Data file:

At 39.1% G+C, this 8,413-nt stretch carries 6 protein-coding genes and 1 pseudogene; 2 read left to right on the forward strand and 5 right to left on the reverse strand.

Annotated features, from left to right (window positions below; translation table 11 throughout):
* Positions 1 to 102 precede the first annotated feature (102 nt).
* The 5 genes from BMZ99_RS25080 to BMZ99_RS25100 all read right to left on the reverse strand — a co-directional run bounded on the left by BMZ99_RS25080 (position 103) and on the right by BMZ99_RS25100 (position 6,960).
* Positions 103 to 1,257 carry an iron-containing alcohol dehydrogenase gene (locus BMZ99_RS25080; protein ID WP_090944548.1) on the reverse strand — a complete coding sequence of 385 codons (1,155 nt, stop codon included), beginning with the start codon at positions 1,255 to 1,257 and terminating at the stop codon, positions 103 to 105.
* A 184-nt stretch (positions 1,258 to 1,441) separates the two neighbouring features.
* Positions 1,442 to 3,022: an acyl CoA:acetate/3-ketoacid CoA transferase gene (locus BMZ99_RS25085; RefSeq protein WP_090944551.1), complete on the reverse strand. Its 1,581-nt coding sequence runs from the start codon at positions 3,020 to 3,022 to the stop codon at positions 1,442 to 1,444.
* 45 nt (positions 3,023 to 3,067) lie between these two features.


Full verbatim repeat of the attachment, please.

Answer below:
At 39.1% G+C, this 8,413-nt stretch carries 6 protein-coding genes and 1 pseudogene; 2 read left to right on the forward strand and 5 right to left on the reverse strand.

Annotated features, from left to right (window positions below; translation table 11 throughout):
* Positions 1 to 102 precede the first annotated feature (102 nt).
* The 5 genes from BMZ99_RS25080 to BMZ99_RS25100 all read right to left on the reverse strand — a co-directional run bounded on the left by BMZ99_RS25080 (position 103) and on the right by BMZ99_RS25100 (position 6,960).
* Positions 103 to 1,257 carry an iron-containing alcohol dehydrogenase gene (locus BMZ99_RS25080; protein ID WP_090944548.1) on the reverse strand — a complete coding sequence of 385 codons (1,155 nt, stop codon included), beginning with the start codon at positions 1,255 to 1,257 and terminating at the stop codon, positions 103 to 105.
* A 184-nt stretch (positions 1,258 to 1,441) separates the two neighbouring features.
* Positions 1,442 to 3,022: an acyl CoA:acetate/3-ketoacid CoA transferase gene (locus BMZ99_RS25085; RefSeq protein WP_090944551.1), complete on the reverse strand. Its 1,581-nt coding sequence runs from the start codon at positions 3,020 to 3,022 to the stop codon at positions 1,442 to 1,444.
* 45 nt (positions 3,023 to 3,067) lie between these two features.